Disappointing forecasts from retailers and concern about the government's financial overhaul package pounded stocks Thursday.
The Dow Jones industrial average lost 146 points after edging higher Wednesday. Broader indexes dropped for a fourth straight day.
Downbeat forecasts from retailers raised concerns that high unemployment and weak consumer spending would stall an economic rebound. Nike Inc. dropped 4 percent after saying increased costs could hurt earnings. Bed Bath & Beyond fell 5.6 percent after the home goods retailer's second-quarter earnings forecast missed expectations.
Dell Inc. lost 6.4 percent after the computer maker's fiscal year forecast failed to top expectations, as some analysts had hoped.
Meanwhile, financial stocks fell after Congress continued working on a bill to overhaul regulation of the industry. Democratic leaders hoped to reconcile the House and Senate bills so President Barack Obama can have a deal in place by the time he meets with the leaders of the Group of 20 nations this weekend in Toronto.
Traders were concerned that some provisions of the bill would cut into bank profits. Large banks were lobbying to strike a proposal that would make the industry cover costs to dismantle the mortgage giants Fannie Mae and Freddie Mac. Bank of America Corp. dropped 2.7 percent and JPMorgan Chase & Co. lost 2.2 percent.
Economic news didn't help. The government said initial claims for unemployment benefits fell last week but remained above the level that would signal employers are ramping up hiring. A second report indicated that orders for durable goods fell last month for the first time in six months. Orders for big-ticket goods fell 1.1 percent in May. Analysts predicted a 1.3 percent drop.
"There is just such a stagnation in the economy," said Dan Deming, a trader with Stutland Equities in Chicago. Deming said investors are struggling to determine whether the economy can continue to bounce back without as much help from government spending.
"The water is so murky right now," Deming said. "It's just very hard to get a picture of where we're at."
The Dow fell 145.64, or 1.4 percent, to 10,152.80. The Standard & Poor's 500 index fell 18.35, or 1.7 percent, to 1,073.69. It was the first four-day drop for the S&P 500 index since early May. The Nasdaq composite index fell 36.81, 1.6 percent, to 2,217.42.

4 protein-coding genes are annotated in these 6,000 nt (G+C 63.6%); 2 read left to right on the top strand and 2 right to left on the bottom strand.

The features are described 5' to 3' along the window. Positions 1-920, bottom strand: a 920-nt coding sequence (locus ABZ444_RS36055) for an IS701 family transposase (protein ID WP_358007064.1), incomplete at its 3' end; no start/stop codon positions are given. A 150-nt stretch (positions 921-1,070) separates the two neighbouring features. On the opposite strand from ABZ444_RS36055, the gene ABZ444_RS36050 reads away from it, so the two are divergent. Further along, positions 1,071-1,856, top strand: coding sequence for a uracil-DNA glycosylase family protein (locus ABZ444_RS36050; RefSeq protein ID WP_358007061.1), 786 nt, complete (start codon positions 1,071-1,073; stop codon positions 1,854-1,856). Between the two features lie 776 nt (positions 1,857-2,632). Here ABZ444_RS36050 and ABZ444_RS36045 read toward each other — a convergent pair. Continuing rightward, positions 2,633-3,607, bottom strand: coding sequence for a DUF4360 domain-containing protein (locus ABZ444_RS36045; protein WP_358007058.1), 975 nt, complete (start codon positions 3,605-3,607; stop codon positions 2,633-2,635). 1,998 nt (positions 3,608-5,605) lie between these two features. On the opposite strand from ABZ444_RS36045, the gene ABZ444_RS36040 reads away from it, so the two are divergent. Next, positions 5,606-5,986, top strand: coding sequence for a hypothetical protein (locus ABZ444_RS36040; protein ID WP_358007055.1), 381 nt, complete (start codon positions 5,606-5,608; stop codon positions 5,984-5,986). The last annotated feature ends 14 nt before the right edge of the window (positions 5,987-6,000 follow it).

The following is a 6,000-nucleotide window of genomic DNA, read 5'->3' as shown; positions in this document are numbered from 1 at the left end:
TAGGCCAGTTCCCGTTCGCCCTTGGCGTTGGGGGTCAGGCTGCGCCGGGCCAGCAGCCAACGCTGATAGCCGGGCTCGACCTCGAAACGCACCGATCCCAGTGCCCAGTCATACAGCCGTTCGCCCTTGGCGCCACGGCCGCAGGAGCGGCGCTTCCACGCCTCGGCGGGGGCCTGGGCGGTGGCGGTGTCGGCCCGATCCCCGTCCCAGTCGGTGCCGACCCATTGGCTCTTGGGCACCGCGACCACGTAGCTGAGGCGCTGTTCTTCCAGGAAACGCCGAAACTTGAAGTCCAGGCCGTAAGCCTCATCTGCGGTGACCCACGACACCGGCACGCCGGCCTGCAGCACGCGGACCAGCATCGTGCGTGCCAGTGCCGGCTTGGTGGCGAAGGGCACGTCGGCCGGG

Interest rates were mixed in the Treasury market. The yield on the benchmark 10-year Treasury note rose to 3.14 percent from 3.12 percent late Wednesday. The yield had fallen to a 13-month low of 3.07 percent.
The recent drop in rates is good news for borrowers. Freddie Mac said Thursday that the cost of a home loan has fallen this week to the lowest level on record. The average rate on a 30-year fixed mortgage dropped to 4.69 percent from 4.75 percent last week.
Crude oil rose 16 cents to settle at $76.51 a barrel on the New York Mercantile Exchange.
The market's moves were also being driven by traders preparing for changes Friday to some of the stocks that make up the Russell 2000 index of smaller companies. The Russell 2000 fell 11.08, or 1.7 percent, to 633.17.
The slump in stocks made clear that anxiety is still ruling the market, after appearing to have waned last week. The Dow and other major stock indexes touched new lows for 2010 earlier this month, then regained some ground when fears about a debt blowup in Europe began to ease.
Now, the concern is that cracks are appearing in the U.S. recovery. Since last week, several reports on housing and jobs have indicated that the economy's biggest trouble spots aren't getting much better. Even manufacturing, which has been one of the strongest areas of the economy, looked weaker in one report last week. Analysts warn against drawing big conclusions from a few reports but investors will want to see some better numbers for stocks to resume their climb.
The latest numbers point to "substantive holes in the economic recovery story," said Tom Samuels, portfolio manager of the Palantir Fund in Houston.
The Federal Reserve said Wednesday that the economy is continuing to recover, but that risks remain. It signaled that the problems in Europe are a risk for the U.S.
Mike Rubino, CEO of Rubino Financial Group in Troy, Mich., said investors had been expecting the economy to improve "at a much faster level" than they're seeing. That disappointment has pulled stocks from their 2010 highs in late April.
The government is set to release its final number Friday on gross domestic product for the first quarter.
Among stocks, Nike fell $2.89, or 4 percent, to $69.63, while Bed Bath & Beyond fell $2.34, or 5.6 percent, to $39.12.
Bank of America fell 41 cents, or 2.7 percent, to $15.02 and JPMorgan dropped 86 cents, or 2.2 percent, to $38.03.
Stocks of health care companies benefited from increased demand for investments considered reliable in a weak economy. Health care and consumer products maker Johnson & Johnson rose 61 cents to $59.60.
More than three stocks fell for every one that rose on the New York Stock Exchange, where consolidated volume came to 4.9 billion shares, compared with 4.6 billion Wednesday.
Britain's FTSE 100 fell 1.5 percent, Germany's DAX index dropped 1.4 percent, and France's CAC-40 fell 2.4 percent. Japan's Nikkei stock average rose 0.1 percent.